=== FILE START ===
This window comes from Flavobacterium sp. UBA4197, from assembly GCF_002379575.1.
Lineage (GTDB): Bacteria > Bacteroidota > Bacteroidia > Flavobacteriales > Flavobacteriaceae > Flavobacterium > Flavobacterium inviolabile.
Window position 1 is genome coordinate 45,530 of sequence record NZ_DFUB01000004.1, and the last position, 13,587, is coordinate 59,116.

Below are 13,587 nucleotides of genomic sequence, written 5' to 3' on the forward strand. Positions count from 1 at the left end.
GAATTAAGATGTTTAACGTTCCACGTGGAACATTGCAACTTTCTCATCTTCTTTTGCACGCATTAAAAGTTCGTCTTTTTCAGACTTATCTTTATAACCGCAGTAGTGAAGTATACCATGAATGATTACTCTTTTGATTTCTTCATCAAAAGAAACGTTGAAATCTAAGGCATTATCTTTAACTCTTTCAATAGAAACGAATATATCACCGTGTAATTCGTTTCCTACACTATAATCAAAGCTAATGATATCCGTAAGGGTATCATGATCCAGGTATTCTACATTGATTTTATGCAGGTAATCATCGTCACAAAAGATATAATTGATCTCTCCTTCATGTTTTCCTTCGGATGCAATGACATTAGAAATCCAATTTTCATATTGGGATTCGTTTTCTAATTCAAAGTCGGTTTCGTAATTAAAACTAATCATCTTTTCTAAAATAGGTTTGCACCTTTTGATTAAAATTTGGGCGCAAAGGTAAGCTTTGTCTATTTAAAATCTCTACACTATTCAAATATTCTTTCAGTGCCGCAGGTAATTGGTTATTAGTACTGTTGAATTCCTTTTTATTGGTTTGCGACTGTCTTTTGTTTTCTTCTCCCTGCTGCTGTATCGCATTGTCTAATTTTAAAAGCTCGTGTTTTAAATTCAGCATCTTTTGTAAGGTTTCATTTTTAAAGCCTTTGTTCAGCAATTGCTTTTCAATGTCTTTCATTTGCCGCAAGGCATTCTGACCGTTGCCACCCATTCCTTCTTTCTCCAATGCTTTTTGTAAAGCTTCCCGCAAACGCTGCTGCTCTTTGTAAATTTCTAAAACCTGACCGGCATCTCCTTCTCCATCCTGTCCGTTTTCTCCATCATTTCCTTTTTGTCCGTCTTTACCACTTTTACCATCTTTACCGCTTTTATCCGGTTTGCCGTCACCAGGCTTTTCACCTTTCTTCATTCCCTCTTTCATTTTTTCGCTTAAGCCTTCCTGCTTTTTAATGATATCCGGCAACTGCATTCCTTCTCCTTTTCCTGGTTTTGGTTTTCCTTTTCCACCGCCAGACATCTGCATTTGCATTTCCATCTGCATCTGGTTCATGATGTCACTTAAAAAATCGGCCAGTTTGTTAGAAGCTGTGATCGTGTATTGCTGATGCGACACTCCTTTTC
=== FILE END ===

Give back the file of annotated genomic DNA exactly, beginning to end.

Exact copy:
This window comes from Flavobacterium sp. UBA4197, from assembly GCF_002379575.1.
Lineage (GTDB): Bacteria > Bacteroidota > Bacteroidia > Flavobacteriales > Flavobacteriaceae > Flavobacterium > Flavobacterium inviolabile.
Window position 1 is genome coordinate 45,530 of sequence record NZ_DFUB01000004.1, and the last position, 13,587, is coordinate 59,116.

Below are 13,587 nucleotides of genomic sequence, written 5' to 3' on the forward strand. Positions count from 1 at the left end.
GAATTAAGATGTTTAACGTTCCACGTGGAACATTGCAACTTTCTCATCTTCTTTTGCACGCATTAAAAGTTCGTCTTTTTCAGACTTATCTTTATAACCGCAGTAGTGAAGTATACCATGAATGATTACTCTTTTGATTTCTTCATCAAAAGAAACGTTGAAATCTAAGGCATTATCTTTAACTCTTTCAATAGAAACGAATATATCACCGTGTAATTCGTTTCCTACACTATAATCAAAGCTAATGATATCCGTAAGGGTATCATGATCCAGGTATTCTACATTGATTTTATGCAGGTAATCATCGTCACAAAAGATATAATTGATCTCTCCTTCATGTTTTCCTTCGGATGCAATGACATTAGAAATCCAATTTTCATATTGGGATTCGTTTTCTAATTCAAAGTCGGTTTCGTAATTAAAACTAATCATCTTTTCTAAAATAGGTTTGCACCTTTTGATTAAAATTTGGGCGCAAAGGTAAGCTTTGTCTATTTAAAATCTCTACACTATTCAAATATTCTTTCAGTGCCGCAGGTAATTGGTTATTAGTACTGTTGAATTCCTTTTTATTGGTTTGCGACTGTCTTTTGTTTTCTTCTCCCTGCTGCTGTATCGCATTGTCTAATTTTAAAAGCTCGTGTTTTAAATTCAGCATCTTTTGTAAGGTTTCATTTTTAAAGCCTTTGTTCAGCAATTGCTTTTCAATGTCTTTCATTTGCCGCAAGGCATTCTGACCGTTGCCACCCATTCCTTCTTTCTCCAATGCTTTTTGTAAAGCTTCCCGCAAACGCTGCTGCTCTTTGTAAATTTCTAAAACCTGACCGGCATCTCCTTCTCCATCCTGTCCGTTTTCTCCATCATTTCCTTTTTGTCCGTCTTTACCACTTTTACCATCTTTACCGCTTTTATCCGGTTTGCCGTCACCAGGCTTTTCACCTTTCTTCATTCCCTCTTTCATTTTTTCGCTTAAGCCTTCCTGCTTTTTAATGATATCCGGCAACTGCATTCCTTCTCCTTTTCCTGGTTTTGGTTTTCCTTTTCCACCGCCAGACATCTGCATTTGCATTTCCATCTGCATCTGGTTCATGATGTCACTTAAAAAATCGGCCAGTTTGTTAGAAGCTGTGATCGTGTATTGCTGATGCGACACTCCTTTTC